Why GoPro's Stock Run-Up Is a Trap
GoPro Inc. (NASDAQ: GRPO) shares ran up almost 7% last week to $5.26. The rise was based on a rumor that China consumer electronics firm Xiaomi might buy it. There are two problems. The U.S. has been blocking M&A activity by Chinese companies. The other is that GoPro is already overvalued.
Xiaomi management wants to sell smartphones in the U.S. Wireless carriers have already indicated a reluctance to carry them. AT&T Inc. (NYSE: T) particularly dropped a potential partnership. It may be the government played a role. There are concerns that Chinese consumer electronics devices could spy on Americans, although the theory seems far-fetched. It has played a role in Xiaomi’s American problems, nevertheless. Xiaomi will almost certainly shy away from a GoPro deal because of concern it would be blocked.
Additionally, GoPro has proven that its stock is barely worth its current price. It reached a 52-week high of $11.89 last September and has crashed since then. Its video camera products are seen as part of a crowded market, which even includes Apple Inc. (NASDAQ: AAPL) iPhone video capture.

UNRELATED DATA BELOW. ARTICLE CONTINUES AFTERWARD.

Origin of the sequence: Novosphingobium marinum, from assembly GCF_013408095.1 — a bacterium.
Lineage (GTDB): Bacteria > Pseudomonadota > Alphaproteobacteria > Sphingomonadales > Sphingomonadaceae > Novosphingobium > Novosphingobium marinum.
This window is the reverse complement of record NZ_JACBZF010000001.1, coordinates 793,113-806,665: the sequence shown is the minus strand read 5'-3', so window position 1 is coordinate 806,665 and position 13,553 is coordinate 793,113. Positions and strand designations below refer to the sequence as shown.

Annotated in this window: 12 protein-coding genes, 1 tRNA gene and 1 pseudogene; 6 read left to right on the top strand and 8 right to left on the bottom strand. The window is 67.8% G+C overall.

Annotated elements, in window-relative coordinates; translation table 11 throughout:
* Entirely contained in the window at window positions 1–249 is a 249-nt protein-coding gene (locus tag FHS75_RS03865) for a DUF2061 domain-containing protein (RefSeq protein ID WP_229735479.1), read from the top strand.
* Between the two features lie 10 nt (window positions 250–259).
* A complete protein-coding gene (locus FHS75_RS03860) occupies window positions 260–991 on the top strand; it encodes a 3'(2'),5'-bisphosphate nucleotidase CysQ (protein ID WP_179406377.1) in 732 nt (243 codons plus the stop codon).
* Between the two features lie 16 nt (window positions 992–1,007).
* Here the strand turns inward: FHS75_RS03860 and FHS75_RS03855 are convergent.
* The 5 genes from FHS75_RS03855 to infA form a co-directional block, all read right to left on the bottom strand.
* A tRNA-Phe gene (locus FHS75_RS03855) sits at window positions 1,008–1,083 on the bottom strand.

GoPro’s financials have also been in a nosedive. Revenue in the final quarter of 2017 fell 38% to $335 million compared to the same quarter last year. The company had a net loss of $55 million compared to $116 million in the year-ago period. GoPro has cash and marketable securities of $250 million. Solvency is not the issue. Product relevance is.
GoPro has launched several products recently. The most carefully watched is a low priced version of its flagship product. The new HERO camera has a price tag of $199. The company’s main product is the GoPro HERO6 Black with a price tag of $399. The new camera may bring in additional customers, but the lower price point won’t help GoPro’s top line
GoPro has a potential buyer that may not be allowed to buy it, and products which do not sell well and have too much competition.